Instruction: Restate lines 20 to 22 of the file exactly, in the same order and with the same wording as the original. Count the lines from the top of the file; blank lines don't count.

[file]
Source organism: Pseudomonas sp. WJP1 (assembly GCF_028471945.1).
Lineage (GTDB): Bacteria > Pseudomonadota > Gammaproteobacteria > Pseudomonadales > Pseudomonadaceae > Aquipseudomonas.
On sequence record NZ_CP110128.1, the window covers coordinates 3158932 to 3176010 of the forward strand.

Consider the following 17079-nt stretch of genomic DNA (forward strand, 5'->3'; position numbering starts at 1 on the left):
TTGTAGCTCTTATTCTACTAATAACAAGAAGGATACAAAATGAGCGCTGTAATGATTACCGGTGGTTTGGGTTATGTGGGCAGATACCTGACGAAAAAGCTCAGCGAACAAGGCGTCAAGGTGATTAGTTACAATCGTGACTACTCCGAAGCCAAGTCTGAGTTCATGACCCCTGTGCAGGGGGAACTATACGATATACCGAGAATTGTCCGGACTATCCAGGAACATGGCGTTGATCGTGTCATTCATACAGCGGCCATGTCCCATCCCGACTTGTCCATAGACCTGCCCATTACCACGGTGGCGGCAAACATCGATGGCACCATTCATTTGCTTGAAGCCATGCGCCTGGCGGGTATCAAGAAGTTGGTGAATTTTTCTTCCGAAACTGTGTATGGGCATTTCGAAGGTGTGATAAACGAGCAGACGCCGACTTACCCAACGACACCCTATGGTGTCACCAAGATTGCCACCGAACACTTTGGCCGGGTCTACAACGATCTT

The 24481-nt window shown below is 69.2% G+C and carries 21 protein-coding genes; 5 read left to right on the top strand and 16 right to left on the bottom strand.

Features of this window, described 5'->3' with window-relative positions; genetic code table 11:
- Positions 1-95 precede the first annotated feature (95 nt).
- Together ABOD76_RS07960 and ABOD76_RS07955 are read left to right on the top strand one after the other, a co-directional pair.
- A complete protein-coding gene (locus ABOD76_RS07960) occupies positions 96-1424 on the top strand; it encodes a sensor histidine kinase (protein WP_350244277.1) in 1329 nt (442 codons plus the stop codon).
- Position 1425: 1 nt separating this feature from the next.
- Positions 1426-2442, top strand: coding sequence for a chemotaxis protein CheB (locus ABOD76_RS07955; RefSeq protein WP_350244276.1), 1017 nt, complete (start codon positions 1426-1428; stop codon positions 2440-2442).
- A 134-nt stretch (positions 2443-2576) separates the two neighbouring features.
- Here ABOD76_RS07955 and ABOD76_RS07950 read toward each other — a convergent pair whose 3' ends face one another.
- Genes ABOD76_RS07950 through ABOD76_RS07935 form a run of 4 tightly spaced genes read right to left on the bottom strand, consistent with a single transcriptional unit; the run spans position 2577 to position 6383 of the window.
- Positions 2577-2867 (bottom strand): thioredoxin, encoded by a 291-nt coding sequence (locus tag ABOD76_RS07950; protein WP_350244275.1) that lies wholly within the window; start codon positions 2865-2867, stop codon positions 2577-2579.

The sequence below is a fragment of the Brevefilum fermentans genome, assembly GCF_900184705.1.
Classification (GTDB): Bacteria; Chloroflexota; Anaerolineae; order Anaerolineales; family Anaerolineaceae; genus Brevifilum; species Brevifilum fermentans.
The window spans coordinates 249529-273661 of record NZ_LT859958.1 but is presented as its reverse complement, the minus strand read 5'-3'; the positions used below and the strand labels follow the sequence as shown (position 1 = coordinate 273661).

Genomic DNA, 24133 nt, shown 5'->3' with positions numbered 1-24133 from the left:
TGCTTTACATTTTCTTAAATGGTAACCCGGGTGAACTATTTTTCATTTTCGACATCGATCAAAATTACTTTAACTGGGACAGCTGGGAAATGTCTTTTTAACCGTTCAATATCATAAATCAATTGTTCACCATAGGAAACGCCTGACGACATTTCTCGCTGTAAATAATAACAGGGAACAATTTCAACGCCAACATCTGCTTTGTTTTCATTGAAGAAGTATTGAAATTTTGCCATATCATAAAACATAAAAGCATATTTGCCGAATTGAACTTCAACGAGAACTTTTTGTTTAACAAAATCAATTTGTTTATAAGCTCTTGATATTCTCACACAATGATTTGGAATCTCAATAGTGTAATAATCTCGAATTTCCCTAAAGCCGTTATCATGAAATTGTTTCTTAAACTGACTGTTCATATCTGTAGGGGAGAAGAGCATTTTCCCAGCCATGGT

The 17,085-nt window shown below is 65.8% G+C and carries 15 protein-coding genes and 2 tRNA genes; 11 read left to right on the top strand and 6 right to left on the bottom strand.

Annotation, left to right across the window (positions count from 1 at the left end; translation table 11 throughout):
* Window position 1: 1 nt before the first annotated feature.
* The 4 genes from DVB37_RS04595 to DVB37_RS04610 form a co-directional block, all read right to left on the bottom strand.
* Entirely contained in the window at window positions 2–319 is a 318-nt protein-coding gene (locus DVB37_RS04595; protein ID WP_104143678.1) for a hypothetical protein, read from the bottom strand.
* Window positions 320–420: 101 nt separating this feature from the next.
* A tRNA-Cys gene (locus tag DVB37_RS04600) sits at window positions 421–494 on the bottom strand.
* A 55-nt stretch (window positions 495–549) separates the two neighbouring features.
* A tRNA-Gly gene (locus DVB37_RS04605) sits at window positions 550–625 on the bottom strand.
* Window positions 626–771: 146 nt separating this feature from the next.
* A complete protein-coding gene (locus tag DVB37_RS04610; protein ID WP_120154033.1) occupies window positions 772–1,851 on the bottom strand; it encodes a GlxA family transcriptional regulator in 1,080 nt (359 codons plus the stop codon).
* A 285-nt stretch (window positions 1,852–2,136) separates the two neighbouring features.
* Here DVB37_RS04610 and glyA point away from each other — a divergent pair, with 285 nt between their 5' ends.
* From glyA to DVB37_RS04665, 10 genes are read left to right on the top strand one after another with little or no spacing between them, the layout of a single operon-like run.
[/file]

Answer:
Genomic DNA, 24133 nt, shown 5'->3' with positions numbered 1-24133 from the left:
TGCTTTACATTTTCTTAAATGGTAACCCGGGTGAACTATTTTTCATTTTCGACATCGATCAAAATTACTTTAACTGGGACAGCTGGGAAATGTCTTTTTAACCGTTCAATATCATAAATCAATTGTTCACCATAGGAAACGCCTGACGACATTTCTCGCTGTAAATAATAACAGGGAACAATTTCAACGCCAACATCTGCTTTGTTTTCATTGAAGAAGTATTGAAATTTTGCCATATCATAAAACATAAAAGCATATTTGCCGAATTGAACTTCAACGAGAACTTTTTGTTTAACAAAATCAATTTGTTTATAAGCTCTTGATATTCTCACACAATGATTTGGAATCTCAATAGTGTAATAATCTCGAATTTCCCTAAAGCCGTTATCATGAAATTGTTTCTTAAACTGACTGTTCATATCTGTAGGGGAGAAGAGCATTTTCCCAGCCATGGT

The 17,085-nt window shown below is 65.8% G+C and carries 15 protein-coding genes and 2 tRNA genes; 11 read left to right on the top strand and 6 right to left on the bottom strand.